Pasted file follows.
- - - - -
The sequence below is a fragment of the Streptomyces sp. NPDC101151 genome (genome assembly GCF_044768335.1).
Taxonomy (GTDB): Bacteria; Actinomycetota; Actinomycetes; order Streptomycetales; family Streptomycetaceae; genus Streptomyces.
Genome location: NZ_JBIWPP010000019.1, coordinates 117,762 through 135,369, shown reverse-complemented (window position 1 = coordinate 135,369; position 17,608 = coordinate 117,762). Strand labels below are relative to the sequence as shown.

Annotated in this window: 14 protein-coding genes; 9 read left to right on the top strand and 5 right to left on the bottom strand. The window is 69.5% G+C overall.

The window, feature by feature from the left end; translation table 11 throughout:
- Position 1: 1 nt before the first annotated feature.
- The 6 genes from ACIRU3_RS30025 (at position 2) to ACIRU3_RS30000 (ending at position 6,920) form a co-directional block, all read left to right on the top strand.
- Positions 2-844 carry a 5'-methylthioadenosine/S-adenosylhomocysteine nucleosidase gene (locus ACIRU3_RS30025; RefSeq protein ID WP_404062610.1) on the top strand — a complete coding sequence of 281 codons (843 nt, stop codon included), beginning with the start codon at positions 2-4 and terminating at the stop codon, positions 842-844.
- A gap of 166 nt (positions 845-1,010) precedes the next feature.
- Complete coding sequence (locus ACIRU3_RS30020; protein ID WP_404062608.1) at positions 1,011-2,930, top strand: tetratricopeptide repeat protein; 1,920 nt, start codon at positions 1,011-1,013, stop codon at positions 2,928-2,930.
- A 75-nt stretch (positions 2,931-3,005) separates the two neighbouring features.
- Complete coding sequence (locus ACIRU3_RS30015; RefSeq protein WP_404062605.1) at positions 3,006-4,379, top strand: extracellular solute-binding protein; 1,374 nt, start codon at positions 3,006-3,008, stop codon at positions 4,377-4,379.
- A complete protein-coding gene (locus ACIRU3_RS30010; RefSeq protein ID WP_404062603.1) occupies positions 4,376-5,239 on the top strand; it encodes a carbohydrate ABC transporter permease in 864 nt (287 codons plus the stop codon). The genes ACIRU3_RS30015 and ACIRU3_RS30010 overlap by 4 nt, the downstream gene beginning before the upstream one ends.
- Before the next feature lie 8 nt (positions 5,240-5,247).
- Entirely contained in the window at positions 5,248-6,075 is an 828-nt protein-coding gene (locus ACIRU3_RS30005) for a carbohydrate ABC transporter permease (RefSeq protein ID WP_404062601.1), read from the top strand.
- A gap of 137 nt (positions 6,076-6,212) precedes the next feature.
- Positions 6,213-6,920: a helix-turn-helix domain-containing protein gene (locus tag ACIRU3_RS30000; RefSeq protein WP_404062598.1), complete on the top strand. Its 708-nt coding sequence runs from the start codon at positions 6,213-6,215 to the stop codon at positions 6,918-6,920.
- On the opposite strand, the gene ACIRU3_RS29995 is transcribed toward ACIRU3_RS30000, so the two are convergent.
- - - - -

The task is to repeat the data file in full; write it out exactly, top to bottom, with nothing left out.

The sequence below is a fragment of the Streptomyces sp. NPDC101151 genome (genome assembly GCF_044768335.1).
Taxonomy (GTDB): Bacteria; Actinomycetota; Actinomycetes; order Streptomycetales; family Streptomycetaceae; genus Streptomyces.
Genome location: NZ_JBIWPP010000019.1, coordinates 117,762 through 135,369, shown reverse-complemented (window position 1 = coordinate 135,369; position 17,608 = coordinate 117,762). Strand labels below are relative to the sequence as shown.

Annotated in this window: 14 protein-coding genes; 9 read left to right on the top strand and 5 right to left on the bottom strand. The window is 69.5% G+C overall.

The window, feature by feature from the left end; translation table 11 throughout:
- Position 1: 1 nt before the first annotated feature.
- The 6 genes from ACIRU3_RS30025 (at position 2) to ACIRU3_RS30000 (ending at position 6,920) form a co-directional block, all read left to right on the top strand.
- Positions 2-844 carry a 5'-methylthioadenosine/S-adenosylhomocysteine nucleosidase gene (locus ACIRU3_RS30025; RefSeq protein ID WP_404062610.1) on the top strand — a complete coding sequence of 281 codons (843 nt, stop codon included), beginning with the start codon at positions 2-4 and terminating at the stop codon, positions 842-844.
- A gap of 166 nt (positions 845-1,010) precedes the next feature.
- Complete coding sequence (locus ACIRU3_RS30020; protein ID WP_404062608.1) at positions 1,011-2,930, top strand: tetratricopeptide repeat protein; 1,920 nt, start codon at positions 1,011-1,013, stop codon at positions 2,928-2,930.
- A 75-nt stretch (positions 2,931-3,005) separates the two neighbouring features.
- Complete coding sequence (locus ACIRU3_RS30015; RefSeq protein WP_404062605.1) at positions 3,006-4,379, top strand: extracellular solute-binding protein; 1,374 nt, start codon at positions 3,006-3,008, stop codon at positions 4,377-4,379.
- A complete protein-coding gene (locus ACIRU3_RS30010; RefSeq protein ID WP_404062603.1) occupies positions 4,376-5,239 on the top strand; it encodes a carbohydrate ABC transporter permease in 864 nt (287 codons plus the stop codon). The genes ACIRU3_RS30015 and ACIRU3_RS30010 overlap by 4 nt, the downstream gene beginning before the upstream one ends.
- Before the next feature lie 8 nt (positions 5,240-5,247).
- Entirely contained in the window at positions 5,248-6,075 is an 828-nt protein-coding gene (locus ACIRU3_RS30005) for a carbohydrate ABC transporter permease (RefSeq protein ID WP_404062601.1), read from the top strand.
- A gap of 137 nt (positions 6,076-6,212) precedes the next feature.
- Positions 6,213-6,920: a helix-turn-helix domain-containing protein gene (locus tag ACIRU3_RS30000; RefSeq protein WP_404062598.1), complete on the top strand. Its 708-nt coding sequence runs from the start codon at positions 6,213-6,215 to the stop codon at positions 6,918-6,920.
- On the opposite strand, the gene ACIRU3_RS29995 is transcribed toward ACIRU3_RS30000, so the two are convergent.